Just home from a holiday in Italy, reblooming peonies ready to harvest back home. Will write an article about the results, but not today 😉

  • Koen added 1 new photo 4 months, 3 weeks ago

    The reblooming experiment with Canary Brilliants seems to succeed. On the left the last remaining flower of the plants not cut down, next to the newly sprouting ones.

  • For those that just can’t get enough of peony diseases, here’s a movie of what foliar nematodes can do in peonies. There were some images in my season’s overview, but I think the movie is better still 🙂 It

  • 2018 shall be remembered as one of the shortest peony seasons ever (hopefully), it started late here in Belgium and ended very soon. Cold weather during the months of March and April resulted in postponing the

    • I’m sorry to hear about the pest problems you had ! Botrytis can be a difficult thing to deal with. Is it in the old stems, is it lurking in the soil ? Has it made it’s way down to the crowns ? Aside from good hygiene, I suspect that a person has to spray. And spray preventively, before any symptoms show up. Not something anyone looks forward to.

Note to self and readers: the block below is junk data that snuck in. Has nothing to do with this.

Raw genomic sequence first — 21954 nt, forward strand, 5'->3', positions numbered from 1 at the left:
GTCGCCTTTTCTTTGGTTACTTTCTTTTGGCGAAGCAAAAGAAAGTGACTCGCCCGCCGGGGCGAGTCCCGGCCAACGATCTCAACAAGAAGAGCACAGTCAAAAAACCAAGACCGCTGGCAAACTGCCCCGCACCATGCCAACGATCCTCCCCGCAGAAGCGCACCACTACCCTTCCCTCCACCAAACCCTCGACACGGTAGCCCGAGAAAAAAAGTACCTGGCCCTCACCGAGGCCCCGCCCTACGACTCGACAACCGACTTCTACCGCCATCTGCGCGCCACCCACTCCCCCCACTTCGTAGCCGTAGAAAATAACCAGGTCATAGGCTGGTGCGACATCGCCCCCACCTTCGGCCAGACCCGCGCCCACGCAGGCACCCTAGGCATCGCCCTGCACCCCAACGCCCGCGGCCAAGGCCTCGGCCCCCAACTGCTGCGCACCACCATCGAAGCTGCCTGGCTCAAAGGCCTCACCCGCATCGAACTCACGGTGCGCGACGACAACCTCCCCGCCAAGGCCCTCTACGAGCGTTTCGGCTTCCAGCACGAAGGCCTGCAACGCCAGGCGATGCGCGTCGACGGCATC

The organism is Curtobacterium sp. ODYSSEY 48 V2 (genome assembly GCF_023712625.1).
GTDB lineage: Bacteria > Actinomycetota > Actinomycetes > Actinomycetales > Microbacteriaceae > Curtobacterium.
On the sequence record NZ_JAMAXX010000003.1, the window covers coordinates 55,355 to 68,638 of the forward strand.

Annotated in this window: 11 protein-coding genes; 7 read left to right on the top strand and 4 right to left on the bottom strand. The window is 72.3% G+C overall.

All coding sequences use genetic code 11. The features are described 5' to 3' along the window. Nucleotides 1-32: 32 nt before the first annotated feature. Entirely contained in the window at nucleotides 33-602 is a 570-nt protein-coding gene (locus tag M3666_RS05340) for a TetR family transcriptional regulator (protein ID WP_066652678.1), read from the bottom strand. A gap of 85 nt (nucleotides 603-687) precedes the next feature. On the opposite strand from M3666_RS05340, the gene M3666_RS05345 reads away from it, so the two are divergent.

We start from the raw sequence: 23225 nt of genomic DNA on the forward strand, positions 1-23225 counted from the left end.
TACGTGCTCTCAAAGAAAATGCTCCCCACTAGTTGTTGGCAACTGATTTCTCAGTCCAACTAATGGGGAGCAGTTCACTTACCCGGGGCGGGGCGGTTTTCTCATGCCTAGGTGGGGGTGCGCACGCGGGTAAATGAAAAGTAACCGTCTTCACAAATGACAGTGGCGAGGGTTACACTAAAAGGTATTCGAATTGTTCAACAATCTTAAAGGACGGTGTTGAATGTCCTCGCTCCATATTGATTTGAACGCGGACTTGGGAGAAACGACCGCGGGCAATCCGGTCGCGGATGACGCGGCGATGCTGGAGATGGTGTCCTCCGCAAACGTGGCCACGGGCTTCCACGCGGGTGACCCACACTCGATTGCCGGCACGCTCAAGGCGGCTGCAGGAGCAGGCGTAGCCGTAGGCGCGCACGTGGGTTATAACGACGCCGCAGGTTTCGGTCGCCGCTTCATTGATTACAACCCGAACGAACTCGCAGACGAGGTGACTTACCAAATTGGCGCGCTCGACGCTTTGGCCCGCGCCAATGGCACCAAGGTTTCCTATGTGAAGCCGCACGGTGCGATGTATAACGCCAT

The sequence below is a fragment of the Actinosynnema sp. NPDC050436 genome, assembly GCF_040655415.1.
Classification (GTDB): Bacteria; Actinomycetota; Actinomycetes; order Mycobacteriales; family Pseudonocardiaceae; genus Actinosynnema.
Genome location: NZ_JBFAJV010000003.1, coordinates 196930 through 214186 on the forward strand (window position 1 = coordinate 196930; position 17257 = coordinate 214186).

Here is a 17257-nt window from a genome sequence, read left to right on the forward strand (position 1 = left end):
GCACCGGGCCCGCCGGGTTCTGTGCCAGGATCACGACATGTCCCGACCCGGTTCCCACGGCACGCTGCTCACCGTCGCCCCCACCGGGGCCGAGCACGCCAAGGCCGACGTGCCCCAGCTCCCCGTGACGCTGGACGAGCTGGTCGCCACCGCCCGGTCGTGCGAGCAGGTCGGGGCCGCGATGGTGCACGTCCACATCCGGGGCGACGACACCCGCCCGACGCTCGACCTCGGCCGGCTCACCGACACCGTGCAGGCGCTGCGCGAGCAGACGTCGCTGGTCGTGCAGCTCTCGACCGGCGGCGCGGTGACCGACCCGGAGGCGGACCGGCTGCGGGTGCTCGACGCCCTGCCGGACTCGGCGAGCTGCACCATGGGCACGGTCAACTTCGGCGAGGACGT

The issue with bad bud covers is an interesting one. And I’ve heard that for some registered varieties, it becomes more of an issue the older the plants become. It may have to do with early season temperatures, but it may have to do with other factors as well. We selected a number of seedlings several years ago, from plants in seedling blocks that appeared to be mature. We dug them and planted them again from the resulting divisions, and two years later when it was time to do further selection, we were wondering why in the world we had ever kept them, because of the poor bud covers they had. This seemed to have to do with the plants being older, because they had looked fine when we first selected them. One would think it would be more of an issue with flowers that are double, but less-double flowers can have short bud covers too.